The Subtle Knife

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Random House LLC, 2001 - Juvenile Fiction - 326 pages
621 Reviews
1. What is wrong with Will's mother? Are her concerns real, imagined, or both? Why and how does Will protect her? 2. What does it mean when Lyra assumes Will's daemon is 'inside'? Do the people in Will's world, our world, have daemons at all? 3. Why does Will's being a murderer enable Lyra to trust him? What characters do Serafina Pekkala and Lee Scoresby decide to trust, and is their trust warranted? In what other ways does trust play an important role in this novel? 4. How has Will learned to make himself unnoticed by others? Relate this to the witches' ability to make themselves invisible. 5. How do the Shadows that communicate with Lyra through the computer relate to dark matter and/or Dust? If Lyra can understand the Shadows as she understands the alethiometer, then is the computer also acting as a truth-giving device? What is the real origin of the Shadows' messages? 6. On page 188, Giacomo Paradisi tells Will the rules for bearing the subtle knife. Why do you think Will must 'never open without closing'? What did Paradisi mean by 'a base purpose'? Compare these formal guidelines to the instinctive rules Lyra obeys when using the alethiometer. 7. Why is it significant that the possessors of the alethiometer and the subtle knife are children? What is the difference between innocence and experience? What has happened to Mrs. Coulter's solders who have undergone intercision? 8. Lord Asriel is mentioned several times throughout the story, yet we never directly see him. He is planning a war that he cannot win without an object that he does not know exists. What does Lord Asriel symbolize in The Subtle Knife ? 9. What did the 'Cave' mean when it told Dr. Malone that she must be 'the serpent'? Where do you think she is at the end of the story? Where is Lyra? 10. In what way can a knife that divides pathways between worlds and can sever bone, rock, and steel be called 'subtle'? 11. DISCUSSION TOPICS IF YOU HAVE READ THE GOLDEN COMPASS AND THE SUBTLE KNIFE In Book One, Lyra is clearly a leader. In Book Two, she seems to have become a follower, a servant to Will's cause. Who is more powerful, Will or Lyra? Whose cause is more important? Is it the same cause? 12. Is the 'psychic death' caused by severing the same as that caused by the Specters? Compare Tony Makarios and the servants at Bolvangar (Book One) to Tullio's actions after Will takes the subtle knife and the final thoughts of Lena Feldt (Book Two). Relate these to the 'natural' deaths suffered by Lee Scoresby and John Parry. 13. Armored bears, witches, severed children and adults, cliff-ghasts, Spectres, and angels are beings with spiritual qualities different from humans. Why does the authorintroduce so many creatures with alternative soul-states? 14. By the end of The Subtle Knife, we have learned that both Will's father, John Parry/Stanislaus Grumman, and Lyra's father, Lord Asriel, are powerful men who have traveled between worlds. Yet one is called a shaman while the other is preparing to be a general. What is the relationship between these two men? Compare it to the relationship between Will and Lyra. 15. The Golden Compass takes place in a 'closed' world where Lyra finds guidance through her newly-found alethiometer. In The Subtle Knife , boundaries between worlds have been broken, Lyra loses her alethiometer, and Will becomes the reluctant bearer of the knife. Explore the many parallels and opposites established between The Golden Compass and The Subtle Knife . How is the dualistic imagery of Lyra's and Will's worlds counterpointed by Cittaágazze? 16. Citing a passage from John Miltons Paradise Lost , Philip Pullman has named his trilogy 'His Dark Materials.' How might this citation, and the novels' emerging themes, relate to the following quote: 'The prince of darkness is a gentleman.' - William Shakespeare (King Lear)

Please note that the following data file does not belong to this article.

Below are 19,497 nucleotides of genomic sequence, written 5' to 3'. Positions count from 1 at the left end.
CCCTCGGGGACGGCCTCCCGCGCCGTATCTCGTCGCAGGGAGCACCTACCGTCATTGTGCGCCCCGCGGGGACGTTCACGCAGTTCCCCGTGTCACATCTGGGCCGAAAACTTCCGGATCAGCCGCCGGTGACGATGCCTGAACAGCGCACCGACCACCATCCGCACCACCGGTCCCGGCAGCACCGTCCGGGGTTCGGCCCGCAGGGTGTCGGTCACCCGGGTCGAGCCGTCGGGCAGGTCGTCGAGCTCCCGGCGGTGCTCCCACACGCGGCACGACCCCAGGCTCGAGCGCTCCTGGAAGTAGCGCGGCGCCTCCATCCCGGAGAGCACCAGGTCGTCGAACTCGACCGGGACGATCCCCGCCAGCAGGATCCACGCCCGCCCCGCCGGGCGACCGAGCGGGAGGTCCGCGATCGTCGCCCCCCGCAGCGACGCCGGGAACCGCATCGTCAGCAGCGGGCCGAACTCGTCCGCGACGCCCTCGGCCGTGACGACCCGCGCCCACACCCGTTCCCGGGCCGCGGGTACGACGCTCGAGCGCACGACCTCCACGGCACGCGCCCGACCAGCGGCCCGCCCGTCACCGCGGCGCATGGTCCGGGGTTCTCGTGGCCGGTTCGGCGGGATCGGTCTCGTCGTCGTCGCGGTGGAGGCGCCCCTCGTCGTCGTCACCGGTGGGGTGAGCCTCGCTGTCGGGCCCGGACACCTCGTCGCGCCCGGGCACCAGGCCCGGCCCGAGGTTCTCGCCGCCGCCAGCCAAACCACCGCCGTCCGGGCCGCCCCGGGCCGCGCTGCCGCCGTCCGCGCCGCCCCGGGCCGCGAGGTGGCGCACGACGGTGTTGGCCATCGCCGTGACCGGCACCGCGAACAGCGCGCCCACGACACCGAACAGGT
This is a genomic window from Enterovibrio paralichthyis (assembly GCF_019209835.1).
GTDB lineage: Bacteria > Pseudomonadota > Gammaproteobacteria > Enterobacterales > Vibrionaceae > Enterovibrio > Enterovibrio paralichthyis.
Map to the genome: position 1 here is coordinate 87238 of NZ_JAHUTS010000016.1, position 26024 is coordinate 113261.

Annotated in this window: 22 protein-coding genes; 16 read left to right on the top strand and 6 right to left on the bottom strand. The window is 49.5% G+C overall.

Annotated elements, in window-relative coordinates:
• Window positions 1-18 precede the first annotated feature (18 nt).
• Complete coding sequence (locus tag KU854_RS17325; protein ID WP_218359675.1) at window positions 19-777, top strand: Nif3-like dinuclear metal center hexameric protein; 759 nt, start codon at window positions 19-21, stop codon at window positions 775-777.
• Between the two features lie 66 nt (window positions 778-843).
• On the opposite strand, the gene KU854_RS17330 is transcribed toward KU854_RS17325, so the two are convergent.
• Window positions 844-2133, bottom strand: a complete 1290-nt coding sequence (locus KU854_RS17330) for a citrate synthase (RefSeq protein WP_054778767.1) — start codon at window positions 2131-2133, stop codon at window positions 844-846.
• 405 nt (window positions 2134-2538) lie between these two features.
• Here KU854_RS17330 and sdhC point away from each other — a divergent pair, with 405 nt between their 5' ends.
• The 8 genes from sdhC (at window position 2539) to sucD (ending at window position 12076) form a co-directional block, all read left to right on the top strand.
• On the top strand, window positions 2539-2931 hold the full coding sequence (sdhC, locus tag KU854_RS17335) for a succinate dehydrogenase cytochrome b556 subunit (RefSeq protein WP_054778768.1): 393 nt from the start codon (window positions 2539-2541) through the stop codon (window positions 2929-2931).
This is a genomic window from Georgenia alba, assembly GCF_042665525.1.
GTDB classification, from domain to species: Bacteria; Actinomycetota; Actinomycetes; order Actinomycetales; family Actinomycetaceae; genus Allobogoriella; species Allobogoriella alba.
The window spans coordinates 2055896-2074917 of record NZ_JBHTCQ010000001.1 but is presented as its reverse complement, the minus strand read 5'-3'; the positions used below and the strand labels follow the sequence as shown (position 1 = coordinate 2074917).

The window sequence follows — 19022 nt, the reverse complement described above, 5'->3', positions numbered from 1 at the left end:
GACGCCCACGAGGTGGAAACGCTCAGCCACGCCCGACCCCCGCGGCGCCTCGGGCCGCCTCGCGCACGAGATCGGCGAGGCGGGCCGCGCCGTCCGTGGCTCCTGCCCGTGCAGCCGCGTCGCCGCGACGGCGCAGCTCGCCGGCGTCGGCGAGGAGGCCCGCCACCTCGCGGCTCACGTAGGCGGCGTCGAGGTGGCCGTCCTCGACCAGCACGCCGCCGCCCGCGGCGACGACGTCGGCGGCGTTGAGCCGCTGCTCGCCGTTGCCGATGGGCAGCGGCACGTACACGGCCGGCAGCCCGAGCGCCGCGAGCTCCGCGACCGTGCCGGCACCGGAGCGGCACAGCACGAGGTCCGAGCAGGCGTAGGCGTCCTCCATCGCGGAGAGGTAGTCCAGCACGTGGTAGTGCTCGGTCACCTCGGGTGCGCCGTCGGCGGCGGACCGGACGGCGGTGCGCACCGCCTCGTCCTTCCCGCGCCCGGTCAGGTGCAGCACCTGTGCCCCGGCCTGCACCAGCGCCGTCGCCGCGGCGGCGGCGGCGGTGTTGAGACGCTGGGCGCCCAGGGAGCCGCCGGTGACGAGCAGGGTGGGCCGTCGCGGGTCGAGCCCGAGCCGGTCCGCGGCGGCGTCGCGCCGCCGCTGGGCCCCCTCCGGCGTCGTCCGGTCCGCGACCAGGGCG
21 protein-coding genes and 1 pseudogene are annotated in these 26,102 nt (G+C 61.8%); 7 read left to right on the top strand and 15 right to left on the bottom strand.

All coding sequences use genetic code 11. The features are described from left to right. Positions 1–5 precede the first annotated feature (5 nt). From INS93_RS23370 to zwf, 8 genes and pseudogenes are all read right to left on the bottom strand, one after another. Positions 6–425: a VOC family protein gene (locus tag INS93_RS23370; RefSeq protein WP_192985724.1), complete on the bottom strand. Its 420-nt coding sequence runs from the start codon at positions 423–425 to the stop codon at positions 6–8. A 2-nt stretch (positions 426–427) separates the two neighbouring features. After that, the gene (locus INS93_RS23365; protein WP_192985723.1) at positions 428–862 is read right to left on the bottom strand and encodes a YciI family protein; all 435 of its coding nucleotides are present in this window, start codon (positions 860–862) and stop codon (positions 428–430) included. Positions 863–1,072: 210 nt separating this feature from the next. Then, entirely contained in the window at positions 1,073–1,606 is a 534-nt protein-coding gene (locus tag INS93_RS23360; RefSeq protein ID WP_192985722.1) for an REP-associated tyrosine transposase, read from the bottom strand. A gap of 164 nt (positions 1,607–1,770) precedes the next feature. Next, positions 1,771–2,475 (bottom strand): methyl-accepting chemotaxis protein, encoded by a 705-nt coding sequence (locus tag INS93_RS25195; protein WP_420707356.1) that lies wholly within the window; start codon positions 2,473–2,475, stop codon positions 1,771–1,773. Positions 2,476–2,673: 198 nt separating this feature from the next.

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Great imaginitive storytelling and genius writing. - weRead
It also had a very rushed pace. - weRead
It's plot and character development is enthralling. - weRead
The continuation of a great yarn. - weRead
But I HATE Phillip's huge cliffhanger endings... - weRead
A good twist to the plot - weRead

LibraryThing Review

User Review  - theWallflower - LibraryThing

The thickened conclusion to the story of some little kids trying to kill God... but in a good way. It feels like Pullman was trying to pad out the novel here, and time he should have spent wrapping up ... Read full review

LibraryThing Review

User Review  - debbie.menzel - LibraryThing

Third in a trilogy of fantasy books written for young adults about other worlds and fulfilling a prophecy. The whole series is excellent and I highly recommend them! Read full review

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EIGHT The Tower of the Angels
166
FOURTEEN Alamo Gulch
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About the author (2001)

Philip Pullman has won many distinguished prizes, including the Carnegie Medal for The Golden Compass (and the reader-voted "Carnegie of Carnegies" for the best children's book of the past seventy years); the Whitbread (now Costa) Book of the Year Award for The Amber Spyglass; a Booker Prize long-list nomination (The Amber Spyglass); the Guardian Prize for Children's Fiction (The Golden Compass); and the Astrid Lindgren Memorial Award, in honor of his body of work. In 2004, he was appointed a Commander of the Order of the British Empire.

Philip Pullman is the author of many books for young readers, including two volumes related to the His Dark Materials trilogy: Lyra's Oxford and Once Upon a Time in the North. Visit www.philip-pullman.com and www.hisdarkmaterials.com.

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